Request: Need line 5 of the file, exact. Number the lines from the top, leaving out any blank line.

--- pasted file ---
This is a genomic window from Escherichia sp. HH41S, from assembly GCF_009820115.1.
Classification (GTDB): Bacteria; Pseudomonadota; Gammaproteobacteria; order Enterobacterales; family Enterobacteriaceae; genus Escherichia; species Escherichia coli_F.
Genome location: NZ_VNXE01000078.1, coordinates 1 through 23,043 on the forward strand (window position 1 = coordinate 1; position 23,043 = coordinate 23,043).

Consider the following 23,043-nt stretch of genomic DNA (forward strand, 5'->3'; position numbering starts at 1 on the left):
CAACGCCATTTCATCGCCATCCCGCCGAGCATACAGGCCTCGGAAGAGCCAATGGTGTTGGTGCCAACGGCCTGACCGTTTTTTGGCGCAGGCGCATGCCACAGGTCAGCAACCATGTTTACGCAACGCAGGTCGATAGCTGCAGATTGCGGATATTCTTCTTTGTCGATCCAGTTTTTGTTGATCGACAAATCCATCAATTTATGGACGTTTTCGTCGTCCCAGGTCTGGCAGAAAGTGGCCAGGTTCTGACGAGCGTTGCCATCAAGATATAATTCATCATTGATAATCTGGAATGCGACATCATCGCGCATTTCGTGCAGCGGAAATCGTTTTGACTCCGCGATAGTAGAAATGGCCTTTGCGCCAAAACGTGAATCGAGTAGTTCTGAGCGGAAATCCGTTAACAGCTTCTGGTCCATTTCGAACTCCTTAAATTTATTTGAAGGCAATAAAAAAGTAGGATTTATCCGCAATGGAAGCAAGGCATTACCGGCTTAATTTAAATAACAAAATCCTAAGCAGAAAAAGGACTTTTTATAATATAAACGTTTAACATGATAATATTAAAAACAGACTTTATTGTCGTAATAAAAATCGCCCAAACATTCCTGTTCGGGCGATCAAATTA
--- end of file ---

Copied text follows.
CAACGCCATTTCATCGCCATCCCGCCGAGCATACAGGCCTCGGAAGAGCCAATGGTGTTGGTGCCAACGGCCTGACCGTTTTTTGGCGCAGGCGCATGCCACAGGTCAGCAACCATGTTTACGCAACGCAGGTCGATAGCTGCAGATTGCGGATATTCTTCTTTGTCGATCCAGTTTTTGTTGATCGACAAATCCATCAATTTATGGACGTTTTCGTCGTCCCAGGTCTGGCAGAAAGTGGCCAGGTTCTGACGAGCGTTGCCATCAAGATATAATTCATCATTGATAATCTGGAATGCGACATCATCGCGCATTTCGTGCAGCGGAAATCGTTTTGACTCCGCGATAGTAGAAATGGCCTTTGCGCCAAAACGTGAATCGAGTAGTTCTGAGCGGAAATCCGTTAACAGCTTCTGGTCCATTTCGAACTCCTTAAATTTATTTGAAGGCAATAAAAAAGTAGGATTTATCCGCAATGGAAGCAAGGCATTACCGGCTTAATTTAAATAACAAAATCCTAAGCAGAAAAAGGACTTTTTATAATATAAACGTTTAACATGATAATATTAAAAACAGACTTTATTGTCGTAATAAAAATCGCCCAAACATTCCTGTTCGGGCGATCAAATTA